In the 1990 WC in Italy, the European hopes were based mainly on 3 teams; West Germany, the hosts Italy and the reigning European champions Holland. The West German team, playing their final WC as a divided nation duly won the cup; but after starting their campaign with a thumping 4-1 win over Yugoslavia (ironically as Germany would get united, Yugoslavia would be divided into number of smaller nations), the Germans never showed their brilliant attacking game again. Even their 1-0 victory in the final over Argentina was marred by controversial referring decisions. They were, without a doubt, the best team in the tournament; but while they were competent, methodical and well disciplined, they failed to show the kind of flair expected of the world champions. As for the hosts Italy, the enormous pressure of the high expectations of the home fans led to them taking the cautious approach; there was just too much emphasis on the defense.
They didn’t concede before the SFs, but still finished the only 3rd. The poor form of star striker Vialli combined with the coach Vicini’s reluctance in using Roberto Baggio regularly led to Italy failing to put enough pressure on the opposition defense. Holland boasted a group of highly talented but often erratic players; and at Italy, the second characteristic dominated. There were talks of disunity within the camp even before the start of the event; at one stage the team captain Gullit threatened to leave the team. While that didn’t happen; the Dutch just showed up in their return to the biggest stage after a gap of 12 years, and a 2-1 defeat against Germany in the round of 16 saw them go home .
Memories of 1990 World Cup – The African Samba
Normally, in WC football, most of the excitement, on and off the field, is provided by the Latin teams and their fans. The 1990 event was an exception. For the 3rd WC running, Brazil finished their first round matches with a 100% record. But, the Dunga and co. produced a string of most un-Brazil like performances; a 2-1 victory over Sweden was followed by 1-0 victories over lowly Costa Rica and Scotland. Then, in the round of 16 matches against arch-rivals Argentina, they missed half a dozen clear-cut chances before losing 1-0. Argentina eventually reached the final, but they were boring and predictable.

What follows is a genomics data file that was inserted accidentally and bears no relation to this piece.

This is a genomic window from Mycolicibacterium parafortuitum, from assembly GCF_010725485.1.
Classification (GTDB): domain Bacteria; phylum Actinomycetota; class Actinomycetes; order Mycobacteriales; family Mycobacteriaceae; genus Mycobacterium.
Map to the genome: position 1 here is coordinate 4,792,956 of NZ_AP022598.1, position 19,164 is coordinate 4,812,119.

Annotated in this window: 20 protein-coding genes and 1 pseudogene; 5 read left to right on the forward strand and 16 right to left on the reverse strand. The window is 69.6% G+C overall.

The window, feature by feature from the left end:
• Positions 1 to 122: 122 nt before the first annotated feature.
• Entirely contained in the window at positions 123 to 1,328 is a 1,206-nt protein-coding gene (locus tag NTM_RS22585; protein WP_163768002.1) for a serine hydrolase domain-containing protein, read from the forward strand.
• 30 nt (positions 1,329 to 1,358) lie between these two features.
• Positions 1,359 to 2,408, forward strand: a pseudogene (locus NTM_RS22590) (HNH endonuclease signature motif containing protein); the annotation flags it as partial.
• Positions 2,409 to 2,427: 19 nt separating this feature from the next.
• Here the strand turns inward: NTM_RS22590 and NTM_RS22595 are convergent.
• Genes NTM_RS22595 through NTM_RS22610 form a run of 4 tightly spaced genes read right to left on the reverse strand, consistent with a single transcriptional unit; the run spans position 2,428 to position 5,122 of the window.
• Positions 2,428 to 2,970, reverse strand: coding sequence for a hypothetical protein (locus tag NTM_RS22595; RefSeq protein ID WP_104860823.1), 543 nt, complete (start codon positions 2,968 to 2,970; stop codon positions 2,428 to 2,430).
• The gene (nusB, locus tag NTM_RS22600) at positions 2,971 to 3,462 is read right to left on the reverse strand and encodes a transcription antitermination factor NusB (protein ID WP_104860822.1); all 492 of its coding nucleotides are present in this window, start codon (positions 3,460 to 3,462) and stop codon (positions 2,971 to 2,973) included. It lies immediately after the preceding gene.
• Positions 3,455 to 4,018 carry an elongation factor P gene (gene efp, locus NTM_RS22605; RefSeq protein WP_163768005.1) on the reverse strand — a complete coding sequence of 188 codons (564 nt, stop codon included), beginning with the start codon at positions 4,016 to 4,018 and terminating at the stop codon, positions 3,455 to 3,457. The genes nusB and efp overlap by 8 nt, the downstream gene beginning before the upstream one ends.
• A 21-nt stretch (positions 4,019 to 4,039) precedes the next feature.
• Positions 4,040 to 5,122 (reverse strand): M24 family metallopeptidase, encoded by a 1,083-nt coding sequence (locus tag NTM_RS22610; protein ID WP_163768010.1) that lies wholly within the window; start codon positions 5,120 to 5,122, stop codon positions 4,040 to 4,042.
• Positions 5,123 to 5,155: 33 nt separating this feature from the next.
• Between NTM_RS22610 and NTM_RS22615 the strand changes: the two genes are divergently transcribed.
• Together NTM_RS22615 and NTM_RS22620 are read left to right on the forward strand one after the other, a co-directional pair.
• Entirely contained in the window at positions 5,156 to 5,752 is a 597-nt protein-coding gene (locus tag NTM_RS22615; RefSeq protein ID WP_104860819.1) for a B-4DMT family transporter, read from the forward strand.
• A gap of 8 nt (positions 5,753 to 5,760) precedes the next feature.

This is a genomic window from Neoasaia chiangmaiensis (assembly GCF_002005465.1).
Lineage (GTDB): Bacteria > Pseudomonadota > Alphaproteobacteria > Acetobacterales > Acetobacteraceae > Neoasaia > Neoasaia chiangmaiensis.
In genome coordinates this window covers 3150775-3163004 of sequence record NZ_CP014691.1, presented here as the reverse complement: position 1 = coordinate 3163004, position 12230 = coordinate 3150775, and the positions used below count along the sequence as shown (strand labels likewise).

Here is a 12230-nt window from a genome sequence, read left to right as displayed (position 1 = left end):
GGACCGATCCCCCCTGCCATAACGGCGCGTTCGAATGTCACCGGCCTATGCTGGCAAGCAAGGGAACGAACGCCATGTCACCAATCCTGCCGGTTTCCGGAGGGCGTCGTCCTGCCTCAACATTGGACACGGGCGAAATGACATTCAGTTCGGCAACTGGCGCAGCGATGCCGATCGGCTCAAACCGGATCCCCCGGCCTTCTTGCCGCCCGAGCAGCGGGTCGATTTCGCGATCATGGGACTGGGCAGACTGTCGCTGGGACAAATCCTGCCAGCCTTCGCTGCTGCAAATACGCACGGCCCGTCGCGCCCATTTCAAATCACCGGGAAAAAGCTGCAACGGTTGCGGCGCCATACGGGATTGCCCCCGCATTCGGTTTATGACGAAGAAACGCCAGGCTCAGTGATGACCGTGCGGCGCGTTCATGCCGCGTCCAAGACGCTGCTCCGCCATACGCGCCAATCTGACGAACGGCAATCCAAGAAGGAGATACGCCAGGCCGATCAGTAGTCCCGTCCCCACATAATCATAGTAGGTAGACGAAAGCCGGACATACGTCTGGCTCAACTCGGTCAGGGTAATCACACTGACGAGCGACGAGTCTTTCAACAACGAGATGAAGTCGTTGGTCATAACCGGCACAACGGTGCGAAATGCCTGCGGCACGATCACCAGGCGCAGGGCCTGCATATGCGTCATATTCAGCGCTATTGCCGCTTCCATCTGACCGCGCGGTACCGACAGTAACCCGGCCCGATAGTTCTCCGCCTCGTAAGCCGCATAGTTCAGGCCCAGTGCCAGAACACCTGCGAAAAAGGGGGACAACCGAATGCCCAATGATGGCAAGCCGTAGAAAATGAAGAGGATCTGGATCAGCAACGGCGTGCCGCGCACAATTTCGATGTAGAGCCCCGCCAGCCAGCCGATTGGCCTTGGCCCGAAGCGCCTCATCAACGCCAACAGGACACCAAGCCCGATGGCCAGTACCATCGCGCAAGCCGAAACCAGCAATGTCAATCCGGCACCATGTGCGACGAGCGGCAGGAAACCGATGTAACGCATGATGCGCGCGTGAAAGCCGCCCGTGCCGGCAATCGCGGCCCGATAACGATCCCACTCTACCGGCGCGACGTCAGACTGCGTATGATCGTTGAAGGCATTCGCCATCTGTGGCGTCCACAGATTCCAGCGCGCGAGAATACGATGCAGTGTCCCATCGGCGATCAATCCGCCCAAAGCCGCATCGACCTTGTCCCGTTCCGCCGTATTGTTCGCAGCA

Maradona was closely marked, the firepower of Valdano was sorely missed during this event, and Buruchagga, the whole goal made the big difference in the final 4 years earlier, looked a pale shadow of his old self. In this scenario, Maradona, and his men, almost literally limped into the final. Overall in 7 matches they only managed 5 goals; interestingly the only other occasion Argentina finished runners-up in WC football, in Uruguay 1930, Stabile, and their forward, alone scored 8 times in 4 matches. Colombia went into this WC on the run of some brilliant displays in the qualifiers, but their lackluster showing in Italy showed that they were not yet ready for the big stage. With star playmaker Valdoramma in rather subdued form, the only excitement was produced by their flamboyant goalkeeper Rene Higuita.
More Details of Memories of 1990 World Cup – The African Samba
With the European teams putting too much emphasis on the technical aspects of the game, and the Latin giants failing to produce their usual flair, Italia 1990 became one of the most boring WC ever; in fact, the goal average of 2.21 goals per match during this event still remains the WC record for the lowest. The only bright spot in this event was the performance of the football team from the West African nation of Cameroon, and especially the brilliance of their 38 year ‘young’ striker Roger Milla. Milla, a veteran of Cameroon’s maiden WC appearance in 1982 (then they drew all their 3 group matches, and failed to make it to the 2nd round on goal counts); retired from football in the mid-80’s; but the higher authorities in Cameroon recalled him for the Italy WC.
It was in their 2nd match, against Romania, at Bari, that we first saw the real influence of the man. Like Cameroon, Romania also won their first game; a 2-0 victory over USSR. So, at Bari a draw would have been enough for both the teams; and indeed during the first 60 minutes, we saw both teams taking the cautious approach.